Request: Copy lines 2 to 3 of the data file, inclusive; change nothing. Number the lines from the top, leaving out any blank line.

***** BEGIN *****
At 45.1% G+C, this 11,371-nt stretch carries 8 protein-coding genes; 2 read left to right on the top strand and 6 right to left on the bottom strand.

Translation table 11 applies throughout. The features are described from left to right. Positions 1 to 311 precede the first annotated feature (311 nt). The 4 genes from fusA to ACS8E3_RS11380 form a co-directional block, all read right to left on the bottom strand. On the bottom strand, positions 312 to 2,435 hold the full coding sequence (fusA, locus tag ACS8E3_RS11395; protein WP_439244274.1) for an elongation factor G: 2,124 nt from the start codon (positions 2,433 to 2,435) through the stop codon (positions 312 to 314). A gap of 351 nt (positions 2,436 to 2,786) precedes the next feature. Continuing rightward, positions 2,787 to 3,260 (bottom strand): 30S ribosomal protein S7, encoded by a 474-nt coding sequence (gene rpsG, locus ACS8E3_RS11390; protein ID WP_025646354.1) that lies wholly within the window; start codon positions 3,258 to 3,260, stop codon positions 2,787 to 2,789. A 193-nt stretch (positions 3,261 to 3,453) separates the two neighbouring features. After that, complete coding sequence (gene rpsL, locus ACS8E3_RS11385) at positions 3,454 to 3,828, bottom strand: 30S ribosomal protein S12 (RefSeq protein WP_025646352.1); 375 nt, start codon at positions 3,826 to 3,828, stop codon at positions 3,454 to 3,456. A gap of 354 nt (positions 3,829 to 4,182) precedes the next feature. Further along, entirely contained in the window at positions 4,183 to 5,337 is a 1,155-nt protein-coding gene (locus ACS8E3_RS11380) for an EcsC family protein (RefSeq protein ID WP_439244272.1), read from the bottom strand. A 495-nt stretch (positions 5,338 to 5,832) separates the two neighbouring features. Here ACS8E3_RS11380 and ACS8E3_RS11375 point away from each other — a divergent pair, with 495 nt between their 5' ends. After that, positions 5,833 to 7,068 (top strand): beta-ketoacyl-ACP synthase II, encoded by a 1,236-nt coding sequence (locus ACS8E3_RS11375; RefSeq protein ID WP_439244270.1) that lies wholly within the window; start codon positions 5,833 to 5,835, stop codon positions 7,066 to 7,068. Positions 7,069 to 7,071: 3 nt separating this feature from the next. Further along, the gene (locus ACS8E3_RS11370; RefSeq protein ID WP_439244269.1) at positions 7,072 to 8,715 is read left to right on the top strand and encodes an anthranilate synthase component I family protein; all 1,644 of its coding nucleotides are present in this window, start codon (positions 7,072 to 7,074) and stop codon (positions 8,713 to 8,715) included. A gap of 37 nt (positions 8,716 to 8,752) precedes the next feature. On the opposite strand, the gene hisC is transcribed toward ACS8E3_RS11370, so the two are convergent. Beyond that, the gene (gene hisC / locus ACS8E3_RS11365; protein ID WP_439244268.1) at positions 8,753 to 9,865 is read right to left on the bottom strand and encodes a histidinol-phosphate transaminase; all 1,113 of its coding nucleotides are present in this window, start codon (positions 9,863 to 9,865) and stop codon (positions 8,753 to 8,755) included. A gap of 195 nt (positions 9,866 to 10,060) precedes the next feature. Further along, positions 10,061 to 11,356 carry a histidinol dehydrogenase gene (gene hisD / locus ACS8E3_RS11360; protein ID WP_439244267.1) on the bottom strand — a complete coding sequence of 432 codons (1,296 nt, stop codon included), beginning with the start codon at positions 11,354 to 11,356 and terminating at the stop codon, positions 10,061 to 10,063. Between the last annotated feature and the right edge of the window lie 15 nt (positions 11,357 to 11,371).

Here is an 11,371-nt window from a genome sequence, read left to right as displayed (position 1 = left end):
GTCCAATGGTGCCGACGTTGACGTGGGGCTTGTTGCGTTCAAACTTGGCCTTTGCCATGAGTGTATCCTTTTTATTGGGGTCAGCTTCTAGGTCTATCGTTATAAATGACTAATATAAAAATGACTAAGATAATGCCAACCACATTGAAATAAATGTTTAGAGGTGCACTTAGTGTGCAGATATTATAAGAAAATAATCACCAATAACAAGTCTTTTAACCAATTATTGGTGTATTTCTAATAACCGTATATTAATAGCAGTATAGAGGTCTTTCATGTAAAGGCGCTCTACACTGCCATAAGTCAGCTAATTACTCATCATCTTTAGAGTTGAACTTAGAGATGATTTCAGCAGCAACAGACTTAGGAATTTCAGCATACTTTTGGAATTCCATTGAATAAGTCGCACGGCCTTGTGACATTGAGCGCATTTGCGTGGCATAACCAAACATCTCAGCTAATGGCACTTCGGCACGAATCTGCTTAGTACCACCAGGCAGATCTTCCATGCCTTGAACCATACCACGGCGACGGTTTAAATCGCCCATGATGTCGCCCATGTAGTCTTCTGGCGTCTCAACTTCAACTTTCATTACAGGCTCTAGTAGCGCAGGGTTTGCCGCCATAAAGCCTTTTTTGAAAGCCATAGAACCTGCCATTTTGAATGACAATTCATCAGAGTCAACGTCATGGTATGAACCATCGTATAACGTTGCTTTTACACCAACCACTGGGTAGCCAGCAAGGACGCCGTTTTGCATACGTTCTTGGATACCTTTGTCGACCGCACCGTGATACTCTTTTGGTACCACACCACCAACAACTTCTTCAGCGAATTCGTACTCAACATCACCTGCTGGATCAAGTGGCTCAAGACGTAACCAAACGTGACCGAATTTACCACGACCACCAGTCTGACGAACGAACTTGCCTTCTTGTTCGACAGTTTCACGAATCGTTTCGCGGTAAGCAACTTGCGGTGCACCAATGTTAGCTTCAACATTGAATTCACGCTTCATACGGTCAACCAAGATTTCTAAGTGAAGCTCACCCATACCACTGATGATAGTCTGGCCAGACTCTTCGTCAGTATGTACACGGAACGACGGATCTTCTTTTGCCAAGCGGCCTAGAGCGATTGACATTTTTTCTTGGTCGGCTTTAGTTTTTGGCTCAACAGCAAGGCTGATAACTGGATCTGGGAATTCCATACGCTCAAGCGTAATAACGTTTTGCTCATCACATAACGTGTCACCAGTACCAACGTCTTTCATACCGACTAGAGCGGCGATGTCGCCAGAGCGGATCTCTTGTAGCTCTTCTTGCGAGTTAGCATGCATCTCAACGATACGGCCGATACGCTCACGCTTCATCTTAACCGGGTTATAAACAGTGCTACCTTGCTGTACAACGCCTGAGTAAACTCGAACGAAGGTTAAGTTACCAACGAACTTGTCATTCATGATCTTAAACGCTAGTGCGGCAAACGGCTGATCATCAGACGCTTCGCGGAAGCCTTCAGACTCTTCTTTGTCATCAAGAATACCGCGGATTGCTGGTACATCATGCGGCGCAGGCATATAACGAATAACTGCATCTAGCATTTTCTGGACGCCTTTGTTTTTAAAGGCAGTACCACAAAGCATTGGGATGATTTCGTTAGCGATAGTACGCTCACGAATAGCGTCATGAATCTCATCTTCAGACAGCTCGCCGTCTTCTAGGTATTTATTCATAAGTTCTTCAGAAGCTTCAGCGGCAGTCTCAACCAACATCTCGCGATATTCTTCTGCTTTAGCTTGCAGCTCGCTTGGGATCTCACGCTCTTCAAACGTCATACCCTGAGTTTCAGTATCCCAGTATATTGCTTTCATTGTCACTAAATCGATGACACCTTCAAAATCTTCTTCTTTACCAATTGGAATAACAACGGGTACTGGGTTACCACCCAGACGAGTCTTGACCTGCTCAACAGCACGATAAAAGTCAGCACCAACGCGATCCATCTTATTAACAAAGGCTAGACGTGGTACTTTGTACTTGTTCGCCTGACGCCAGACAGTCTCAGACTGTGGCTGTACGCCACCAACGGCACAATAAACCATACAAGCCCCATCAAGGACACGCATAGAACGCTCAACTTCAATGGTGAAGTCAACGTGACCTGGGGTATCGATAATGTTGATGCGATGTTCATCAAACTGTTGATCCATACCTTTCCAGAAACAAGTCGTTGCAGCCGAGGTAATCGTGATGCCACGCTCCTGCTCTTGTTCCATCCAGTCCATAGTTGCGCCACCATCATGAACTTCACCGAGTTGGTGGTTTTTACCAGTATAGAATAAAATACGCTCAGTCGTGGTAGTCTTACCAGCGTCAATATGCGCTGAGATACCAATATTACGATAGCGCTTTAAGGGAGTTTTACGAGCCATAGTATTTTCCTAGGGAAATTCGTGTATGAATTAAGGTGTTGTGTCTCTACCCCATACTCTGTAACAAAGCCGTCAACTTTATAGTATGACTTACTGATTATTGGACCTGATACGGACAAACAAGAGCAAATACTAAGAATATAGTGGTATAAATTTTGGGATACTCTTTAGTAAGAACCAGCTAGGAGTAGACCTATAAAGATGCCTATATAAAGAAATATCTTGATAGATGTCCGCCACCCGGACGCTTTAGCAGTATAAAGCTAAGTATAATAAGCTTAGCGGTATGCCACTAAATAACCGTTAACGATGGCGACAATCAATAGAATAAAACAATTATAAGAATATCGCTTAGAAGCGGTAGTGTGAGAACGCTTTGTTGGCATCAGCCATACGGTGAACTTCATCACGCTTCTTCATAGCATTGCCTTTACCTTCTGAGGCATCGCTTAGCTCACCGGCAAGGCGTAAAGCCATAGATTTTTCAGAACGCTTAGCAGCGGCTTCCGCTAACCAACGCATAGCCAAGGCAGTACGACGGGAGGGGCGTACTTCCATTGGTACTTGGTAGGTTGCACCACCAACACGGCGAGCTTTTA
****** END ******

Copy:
Translation table 11 applies throughout. The features are described from left to right. Positions 1 to 311 precede the first annotated feature (311 nt). The 4 genes from fusA to ACS8E3_RS11380 form a co-directional block, all read right to left on the bottom strand. On the bottom strand, positions 312 to 2,435 hold the full coding sequence (fusA, locus tag ACS8E3_RS11395; protein WP_439244274.1) for an elongation factor G: 2,124 nt from the start codon (positions 2,433 to 2,435) through the stop codon (positions 312 to 314). A gap of 351 nt (positions 2,436 to 2,786) precedes the next feature. Continuing rightward, positions 2,787 to 3,260 (bottom strand): 30S ribosomal protein S7, encoded by a 474-nt coding sequence (gene rpsG, locus ACS8E3_RS11390; protein ID WP_025646354.1) that lies wholly within the window; start codon positions 3,258 to 3,260, stop codon positions 2,787 to 2,789. A 193-nt stretch (positions 3,261 to 3,453) separates the two neighbouring features. After that, complete coding sequence (gene rpsL, locus ACS8E3_RS11385) at positions 3,454 to 3,828, bottom strand: 30S ribosomal protein S12 (RefSeq protein WP_025646352.1); 375 nt, start codon at positions 3,826 to 3,828, stop codon at positions 3,454 to 3,456. A gap of 354 nt (positions 3,829 to 4,182) precedes the next feature. Further along, entirely contained in the window at positions 4,183 to 5,337 is a 1,155-nt protein-coding gene (locus ACS8E3_RS11380) for an EcsC family protein (RefSeq protein ID WP_439244272.1), read from the bottom strand. A 495-nt stretch (positions 5,338 to 5,832) separates the two neighbouring features. Here ACS8E3_RS11380 and ACS8E3_RS11375 point away from each other — a divergent pair, with 495 nt between their 5' ends. After that, positions 5,833 to 7,068 (top strand): beta-ketoacyl-ACP synthase II, encoded by a 1,236-nt coding sequence (locus ACS8E3_RS11375; RefSeq protein ID WP_439244270.1) that lies wholly within the window; start codon positions 5,833 to 5,835, stop codon positions 7,066 to 7,068. Positions 7,069 to 7,071: 3 nt separating this feature from the next. Further along, the gene (locus ACS8E3_RS11370; RefSeq protein ID WP_439244269.1) at positions 7,072 to 8,715 is read left to right on the top strand and encodes an anthranilate synthase component I family protein; all 1,644 of its coding nucleotides are present in this window, start codon (positions 7,072 to 7,074) and stop codon (positions 8,713 to 8,715) included. A gap of 37 nt (positions 8,716 to 8,752) precedes the next feature. On the opposite strand, the gene hisC is transcribed toward ACS8E3_RS11370, so the two are convergent. Beyond that, the gene (gene hisC / locus ACS8E3_RS11365; protein ID WP_439244268.1) at positions 8,753 to 9,865 is read right to left on the bottom strand and encodes a histidinol-phosphate transaminase; all 1,113 of its coding nucleotides are present in this window, start codon (positions 9,863 to 9,865) and stop codon (positions 8,753 to 8,755) included. A gap of 195 nt (positions 9,866 to 10,060) precedes the next feature. Further along, positions 10,061 to 11,356 carry a histidinol dehydrogenase gene (gene hisD / locus ACS8E3_RS11360; protein ID WP_439244267.1) on the bottom strand — a complete coding sequence of 432 codons (1,296 nt, stop codon included), beginning with the start codon at positions 11,354 to 11,356 and terminating at the stop codon, positions 10,061 to 10,063. Between the last annotated feature and the right edge of the window lie 15 nt (positions 11,357 to 11,371).

Here is an 11,371-nt window from a genome sequence, read left to right as displayed (position 1 = left end):